There can, however, be little doubt about the success of the Grosse Politik as an exercise in historical diplomacy. It was the first major series of diplomatic documents to be published on the origins of the war, and it formed the basis of much of the early historical writing about the prewar period. Moreover, it had a considerable influence upon historical writing in the United States and upon opinion in former neutral countries. Indeed, the British and French governments soon found it necessary to mount an archival counter-offensive. The Foreign Office in London was particularly concerned about the impact of the Grosse Politik upon popular perceptions of the war and about the doubt that had been cast upon the validity of the British Blue Book of 1914. Nevertheless, it was not until 1924, when Ramsay MacDonald became prime minister in the first Labour government, that Headlam-Morley and other officials were at last able to secure political backing for the publication of a British equivalent to the Grosse Politik. Even then, the Treasury, worried by the cost of the exercise, tried to delay the appointment of editors. The latter, George Peabody Gooch and Harold Temperley, were deliberately selected as independently-minded historians whose past readiness to criticise British foreign policy would, it was assumed, help inspire public trust in the new series. And the eleven volumes of British Documents on the Origins of the War, which appeared between 1926 and 1938 responded almost as much to a longstanding desire on the part of officials and historians to be able to educate the public in the principles and traditions of British diplomacy, as they did to the immediate wish to combat German interpretations of the recent past.23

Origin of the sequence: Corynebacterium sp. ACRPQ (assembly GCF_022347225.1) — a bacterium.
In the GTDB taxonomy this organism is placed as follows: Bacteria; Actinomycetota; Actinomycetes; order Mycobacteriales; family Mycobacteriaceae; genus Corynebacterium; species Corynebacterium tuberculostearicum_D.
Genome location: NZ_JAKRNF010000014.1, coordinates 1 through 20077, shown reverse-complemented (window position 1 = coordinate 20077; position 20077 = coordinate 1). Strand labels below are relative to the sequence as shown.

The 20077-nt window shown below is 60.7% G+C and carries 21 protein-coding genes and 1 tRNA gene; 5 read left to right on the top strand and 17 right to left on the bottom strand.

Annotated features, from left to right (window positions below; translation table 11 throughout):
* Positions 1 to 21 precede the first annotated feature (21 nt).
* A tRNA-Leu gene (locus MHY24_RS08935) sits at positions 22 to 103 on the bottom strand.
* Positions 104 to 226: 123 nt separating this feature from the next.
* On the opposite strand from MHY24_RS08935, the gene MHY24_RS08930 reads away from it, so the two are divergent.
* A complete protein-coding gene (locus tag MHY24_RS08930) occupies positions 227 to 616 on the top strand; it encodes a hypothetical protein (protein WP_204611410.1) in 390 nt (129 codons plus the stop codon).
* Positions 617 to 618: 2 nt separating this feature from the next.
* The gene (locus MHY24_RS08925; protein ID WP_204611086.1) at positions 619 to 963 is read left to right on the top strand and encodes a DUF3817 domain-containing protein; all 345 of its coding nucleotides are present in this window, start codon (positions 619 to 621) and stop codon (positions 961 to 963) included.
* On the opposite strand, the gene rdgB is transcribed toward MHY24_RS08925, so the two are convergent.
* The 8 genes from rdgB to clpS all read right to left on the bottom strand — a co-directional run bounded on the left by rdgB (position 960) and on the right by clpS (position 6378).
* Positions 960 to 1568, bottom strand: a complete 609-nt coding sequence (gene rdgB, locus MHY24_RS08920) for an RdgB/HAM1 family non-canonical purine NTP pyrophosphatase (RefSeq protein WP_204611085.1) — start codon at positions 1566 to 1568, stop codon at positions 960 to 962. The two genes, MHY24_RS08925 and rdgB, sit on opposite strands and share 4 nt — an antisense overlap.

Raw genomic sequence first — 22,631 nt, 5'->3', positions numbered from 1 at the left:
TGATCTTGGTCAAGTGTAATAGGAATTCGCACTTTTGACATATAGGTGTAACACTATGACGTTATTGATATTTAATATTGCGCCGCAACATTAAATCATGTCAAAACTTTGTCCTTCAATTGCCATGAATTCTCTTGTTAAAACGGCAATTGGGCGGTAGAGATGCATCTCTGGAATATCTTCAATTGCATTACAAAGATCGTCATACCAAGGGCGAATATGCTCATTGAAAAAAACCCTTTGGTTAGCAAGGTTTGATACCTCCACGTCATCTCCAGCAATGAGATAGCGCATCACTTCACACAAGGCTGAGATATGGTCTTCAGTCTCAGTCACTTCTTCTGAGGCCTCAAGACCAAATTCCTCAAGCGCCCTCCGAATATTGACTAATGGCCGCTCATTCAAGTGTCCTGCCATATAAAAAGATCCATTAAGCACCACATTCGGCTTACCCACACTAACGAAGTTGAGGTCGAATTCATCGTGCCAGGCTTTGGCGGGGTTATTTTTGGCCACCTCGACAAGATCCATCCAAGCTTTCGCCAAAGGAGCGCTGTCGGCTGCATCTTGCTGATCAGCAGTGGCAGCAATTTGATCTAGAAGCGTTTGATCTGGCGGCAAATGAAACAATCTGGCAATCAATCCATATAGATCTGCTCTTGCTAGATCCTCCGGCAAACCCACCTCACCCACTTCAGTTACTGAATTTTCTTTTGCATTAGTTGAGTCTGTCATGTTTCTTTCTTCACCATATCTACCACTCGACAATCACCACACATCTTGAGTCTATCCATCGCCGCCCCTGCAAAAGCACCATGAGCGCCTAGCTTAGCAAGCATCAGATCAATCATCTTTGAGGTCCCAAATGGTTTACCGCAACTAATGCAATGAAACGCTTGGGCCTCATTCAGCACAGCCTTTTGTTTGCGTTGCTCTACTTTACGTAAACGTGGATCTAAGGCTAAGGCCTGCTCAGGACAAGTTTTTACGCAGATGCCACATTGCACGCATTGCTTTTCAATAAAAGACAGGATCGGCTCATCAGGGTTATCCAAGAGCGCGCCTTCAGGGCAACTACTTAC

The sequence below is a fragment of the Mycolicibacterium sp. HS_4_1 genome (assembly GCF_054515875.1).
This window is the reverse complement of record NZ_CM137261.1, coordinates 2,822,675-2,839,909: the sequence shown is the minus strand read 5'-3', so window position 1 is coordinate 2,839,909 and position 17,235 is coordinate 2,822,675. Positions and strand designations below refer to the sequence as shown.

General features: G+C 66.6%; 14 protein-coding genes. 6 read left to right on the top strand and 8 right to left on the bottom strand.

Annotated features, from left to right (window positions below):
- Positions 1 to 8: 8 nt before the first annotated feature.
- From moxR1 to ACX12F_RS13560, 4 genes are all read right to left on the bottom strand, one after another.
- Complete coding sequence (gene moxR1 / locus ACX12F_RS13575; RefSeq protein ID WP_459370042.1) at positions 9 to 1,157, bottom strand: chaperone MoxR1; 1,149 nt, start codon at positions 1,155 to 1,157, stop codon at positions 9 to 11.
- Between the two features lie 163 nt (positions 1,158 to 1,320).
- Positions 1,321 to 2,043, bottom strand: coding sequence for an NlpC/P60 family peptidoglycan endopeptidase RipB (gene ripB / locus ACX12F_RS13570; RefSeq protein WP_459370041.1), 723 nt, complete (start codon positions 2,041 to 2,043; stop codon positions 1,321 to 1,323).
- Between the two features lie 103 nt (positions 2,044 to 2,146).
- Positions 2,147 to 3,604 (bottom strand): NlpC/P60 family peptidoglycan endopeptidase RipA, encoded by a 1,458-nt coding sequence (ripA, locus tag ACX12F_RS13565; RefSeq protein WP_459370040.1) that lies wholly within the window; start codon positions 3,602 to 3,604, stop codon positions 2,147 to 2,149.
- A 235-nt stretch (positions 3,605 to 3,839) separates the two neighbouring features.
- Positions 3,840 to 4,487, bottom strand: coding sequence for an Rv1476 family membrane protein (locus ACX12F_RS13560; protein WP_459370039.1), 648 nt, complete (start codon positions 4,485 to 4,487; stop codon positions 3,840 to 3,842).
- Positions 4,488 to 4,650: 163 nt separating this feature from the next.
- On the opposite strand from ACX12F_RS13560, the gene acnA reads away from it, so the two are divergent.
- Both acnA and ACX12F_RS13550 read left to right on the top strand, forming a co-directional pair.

Gooch and Temperley had many difficulties to overcome in the selection of material for their volumes, most of them relating to the Foreign Office’s decision that former allies should be consulted before the publication of communications originating with them. Other government departments were also sometimes less than generous in allowing access to their records. But the British editors have generally been regarded as more impartial and objective than their German analogues, and most of their volumes have stood the test of time. The greatest weakness of the series probably lies in its Eurocentric orientation—a tendency which doubtless owes much to the then prevailing view that the war’s origins were essentially continental and to the fact that the editors’ remit did not extend to the records of the India Office. The series also extends over a much shorter period than the Grosse Politik, beginning in 1898, and then only with a very brief volume whose contents seem sometimes to betray a desire on the part of the editors’ to explain the rise of Anglo-German antagonism, rather than British policy towards the issues it purports to cover.